The Environmental Protection Agency and the Department of Health have launched a five-year, $8 million study, the Libby Amphibole Health Risk Initiative, to research the effects of low levels of asbestos exposure on human health. The initiative will attempt to discern what connection, if any, there is between asbestos exposure at low levels and diseases like cancer, autoimmune syndromes, chronic illnesses, and other health problems. Studies and research will focus on the town of Libby, Montana, where an asbestos-contaminated vermiculite mine exposed thousands of workers to deadly levels of asbestos, and thousands more to background levels of exposure. More than 200 people have died from asbestos-related conditions in Libby.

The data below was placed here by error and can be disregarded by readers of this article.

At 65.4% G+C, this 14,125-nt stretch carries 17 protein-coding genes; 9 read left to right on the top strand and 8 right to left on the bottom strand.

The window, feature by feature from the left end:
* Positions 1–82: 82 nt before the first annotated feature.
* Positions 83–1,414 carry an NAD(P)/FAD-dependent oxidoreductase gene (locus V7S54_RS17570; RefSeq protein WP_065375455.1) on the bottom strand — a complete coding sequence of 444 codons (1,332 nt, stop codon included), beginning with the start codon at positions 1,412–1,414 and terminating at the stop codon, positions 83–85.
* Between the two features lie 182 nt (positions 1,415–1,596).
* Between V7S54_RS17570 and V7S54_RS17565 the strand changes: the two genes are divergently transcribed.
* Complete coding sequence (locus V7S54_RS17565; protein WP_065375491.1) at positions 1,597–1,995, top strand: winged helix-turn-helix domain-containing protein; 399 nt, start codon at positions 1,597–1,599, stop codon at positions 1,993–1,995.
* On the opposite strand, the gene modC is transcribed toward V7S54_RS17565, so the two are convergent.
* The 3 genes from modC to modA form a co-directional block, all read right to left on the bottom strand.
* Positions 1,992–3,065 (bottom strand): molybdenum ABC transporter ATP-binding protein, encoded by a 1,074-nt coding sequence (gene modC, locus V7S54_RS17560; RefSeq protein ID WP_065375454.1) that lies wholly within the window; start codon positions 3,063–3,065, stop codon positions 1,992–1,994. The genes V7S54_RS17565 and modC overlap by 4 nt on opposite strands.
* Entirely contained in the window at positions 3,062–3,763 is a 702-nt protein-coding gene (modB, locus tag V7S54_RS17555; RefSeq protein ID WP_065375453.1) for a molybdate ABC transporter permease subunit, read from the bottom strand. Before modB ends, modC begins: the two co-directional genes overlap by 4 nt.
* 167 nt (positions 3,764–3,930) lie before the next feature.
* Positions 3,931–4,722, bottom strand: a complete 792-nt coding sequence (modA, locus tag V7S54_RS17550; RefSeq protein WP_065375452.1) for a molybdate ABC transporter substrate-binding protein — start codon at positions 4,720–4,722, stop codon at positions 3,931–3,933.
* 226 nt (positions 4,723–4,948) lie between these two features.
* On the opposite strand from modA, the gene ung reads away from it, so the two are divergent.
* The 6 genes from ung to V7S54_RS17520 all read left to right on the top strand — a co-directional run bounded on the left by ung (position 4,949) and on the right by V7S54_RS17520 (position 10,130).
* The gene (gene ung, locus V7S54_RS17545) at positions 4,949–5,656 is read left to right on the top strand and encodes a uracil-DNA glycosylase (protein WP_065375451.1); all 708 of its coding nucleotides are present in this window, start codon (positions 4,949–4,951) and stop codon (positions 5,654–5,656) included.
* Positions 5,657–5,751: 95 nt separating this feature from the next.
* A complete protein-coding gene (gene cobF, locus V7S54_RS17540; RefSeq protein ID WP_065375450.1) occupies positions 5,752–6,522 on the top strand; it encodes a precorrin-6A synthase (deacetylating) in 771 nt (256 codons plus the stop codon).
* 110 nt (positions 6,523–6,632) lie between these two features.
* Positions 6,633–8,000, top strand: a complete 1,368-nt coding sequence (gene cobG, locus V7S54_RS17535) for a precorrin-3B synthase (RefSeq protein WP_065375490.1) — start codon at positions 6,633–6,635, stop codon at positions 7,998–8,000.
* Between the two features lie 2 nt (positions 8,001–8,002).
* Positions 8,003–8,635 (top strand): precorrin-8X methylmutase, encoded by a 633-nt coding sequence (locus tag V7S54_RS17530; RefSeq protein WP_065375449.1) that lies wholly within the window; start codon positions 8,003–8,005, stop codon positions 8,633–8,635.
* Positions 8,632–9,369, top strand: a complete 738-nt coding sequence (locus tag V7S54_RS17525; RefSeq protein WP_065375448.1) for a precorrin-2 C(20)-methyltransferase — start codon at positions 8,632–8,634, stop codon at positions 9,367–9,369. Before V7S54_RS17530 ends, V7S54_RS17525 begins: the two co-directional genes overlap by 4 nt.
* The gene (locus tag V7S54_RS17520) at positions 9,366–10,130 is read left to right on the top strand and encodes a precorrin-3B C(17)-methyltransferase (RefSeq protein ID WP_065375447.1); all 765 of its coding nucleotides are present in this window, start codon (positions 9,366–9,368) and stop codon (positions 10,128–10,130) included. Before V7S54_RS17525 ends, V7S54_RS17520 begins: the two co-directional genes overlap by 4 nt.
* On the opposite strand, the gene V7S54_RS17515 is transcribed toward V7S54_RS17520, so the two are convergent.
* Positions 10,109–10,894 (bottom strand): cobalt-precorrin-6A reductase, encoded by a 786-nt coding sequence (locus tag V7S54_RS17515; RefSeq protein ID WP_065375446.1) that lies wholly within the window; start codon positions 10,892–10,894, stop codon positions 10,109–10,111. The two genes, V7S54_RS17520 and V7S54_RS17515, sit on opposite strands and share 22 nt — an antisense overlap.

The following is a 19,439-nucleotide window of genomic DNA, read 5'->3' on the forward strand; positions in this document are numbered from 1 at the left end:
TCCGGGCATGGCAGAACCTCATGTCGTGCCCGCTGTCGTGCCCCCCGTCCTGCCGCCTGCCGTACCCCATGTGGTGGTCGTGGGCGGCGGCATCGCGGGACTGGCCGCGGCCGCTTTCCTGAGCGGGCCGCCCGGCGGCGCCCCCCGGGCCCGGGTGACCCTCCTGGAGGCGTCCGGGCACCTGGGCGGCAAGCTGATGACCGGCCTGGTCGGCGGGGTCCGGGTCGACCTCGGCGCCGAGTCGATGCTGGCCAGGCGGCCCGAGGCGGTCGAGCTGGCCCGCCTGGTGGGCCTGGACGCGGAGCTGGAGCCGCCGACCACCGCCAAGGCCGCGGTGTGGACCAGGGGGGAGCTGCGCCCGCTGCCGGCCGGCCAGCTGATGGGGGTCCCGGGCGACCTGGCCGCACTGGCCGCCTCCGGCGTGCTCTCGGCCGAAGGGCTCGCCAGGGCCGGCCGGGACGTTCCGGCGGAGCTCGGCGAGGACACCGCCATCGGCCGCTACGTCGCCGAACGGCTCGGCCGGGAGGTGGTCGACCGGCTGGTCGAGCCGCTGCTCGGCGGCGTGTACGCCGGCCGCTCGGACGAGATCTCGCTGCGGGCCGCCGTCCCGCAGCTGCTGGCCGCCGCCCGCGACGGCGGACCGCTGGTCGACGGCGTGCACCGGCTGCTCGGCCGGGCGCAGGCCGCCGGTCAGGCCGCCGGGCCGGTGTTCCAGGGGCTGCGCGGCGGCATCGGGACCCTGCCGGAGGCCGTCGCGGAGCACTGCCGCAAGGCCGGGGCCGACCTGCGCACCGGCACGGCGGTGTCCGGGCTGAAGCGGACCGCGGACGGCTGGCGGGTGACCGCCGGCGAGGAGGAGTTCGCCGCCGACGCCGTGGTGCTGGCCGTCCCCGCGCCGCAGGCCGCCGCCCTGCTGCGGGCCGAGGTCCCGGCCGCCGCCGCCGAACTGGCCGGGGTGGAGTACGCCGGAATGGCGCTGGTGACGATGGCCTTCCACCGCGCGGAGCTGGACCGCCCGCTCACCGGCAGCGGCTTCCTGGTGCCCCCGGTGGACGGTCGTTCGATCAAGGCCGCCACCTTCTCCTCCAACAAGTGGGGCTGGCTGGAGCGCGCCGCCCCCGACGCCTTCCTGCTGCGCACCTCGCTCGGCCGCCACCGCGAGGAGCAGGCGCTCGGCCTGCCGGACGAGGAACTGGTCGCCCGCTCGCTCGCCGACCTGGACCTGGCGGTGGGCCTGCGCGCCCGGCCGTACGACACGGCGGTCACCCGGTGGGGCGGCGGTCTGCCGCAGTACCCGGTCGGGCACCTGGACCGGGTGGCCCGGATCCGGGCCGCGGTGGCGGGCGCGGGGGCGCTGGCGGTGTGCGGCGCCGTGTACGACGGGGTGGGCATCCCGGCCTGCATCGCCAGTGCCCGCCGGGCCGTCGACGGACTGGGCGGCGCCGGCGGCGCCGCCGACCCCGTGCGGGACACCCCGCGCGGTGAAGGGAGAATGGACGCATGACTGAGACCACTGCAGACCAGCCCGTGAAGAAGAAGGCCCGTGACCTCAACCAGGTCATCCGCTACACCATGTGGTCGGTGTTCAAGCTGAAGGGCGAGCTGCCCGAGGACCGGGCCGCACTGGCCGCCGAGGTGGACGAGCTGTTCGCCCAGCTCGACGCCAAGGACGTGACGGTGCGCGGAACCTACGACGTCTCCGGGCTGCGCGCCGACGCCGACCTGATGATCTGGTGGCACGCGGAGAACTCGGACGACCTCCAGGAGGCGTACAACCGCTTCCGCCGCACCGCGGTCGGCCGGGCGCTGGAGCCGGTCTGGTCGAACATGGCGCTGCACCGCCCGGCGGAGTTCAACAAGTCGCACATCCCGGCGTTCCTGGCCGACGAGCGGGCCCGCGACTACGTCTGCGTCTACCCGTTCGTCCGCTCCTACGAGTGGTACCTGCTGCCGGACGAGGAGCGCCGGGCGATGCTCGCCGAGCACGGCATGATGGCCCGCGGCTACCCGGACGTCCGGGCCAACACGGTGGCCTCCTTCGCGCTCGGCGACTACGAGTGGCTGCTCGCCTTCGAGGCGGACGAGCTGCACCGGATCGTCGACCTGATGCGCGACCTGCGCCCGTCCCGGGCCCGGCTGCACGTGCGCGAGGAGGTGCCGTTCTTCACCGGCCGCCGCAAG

The initiative will consist of a number of studies and research projects. One study will examine the health profiles of people who spent their childhood in Libby but then moved away, to health profiles of people who were never in Libby. There will also be an expansion of the existing evaluations of Libby residents and improvements to the public health tracking system and health record databases, to improve the ability of researchers to link asbestos exposure to health problems. Very low levels of asbestos are naturally present in the air and water and are not thought to pose a threat, but there is little research on whether somewhat elevated levels of background asbestos, commonly found in places like Libby where asbestos-containing substances have been mined or processed, may cause health problems. Health and Human Services Secretary Mike Leavitt stated that, while the health risks of high levels of asbestos exposure are well-established, little is known about the health impacts of low levels of the deadly substance, saying “We hope this effort will expand our knowledge of potential and real health issues that could be facing this group of individuals.” The EPA and HHS have made additional information on the Libby Amphibole Health Risk Initiative at their websites, at http://www.atsdr.cdc.gov and http://www.epa.gov.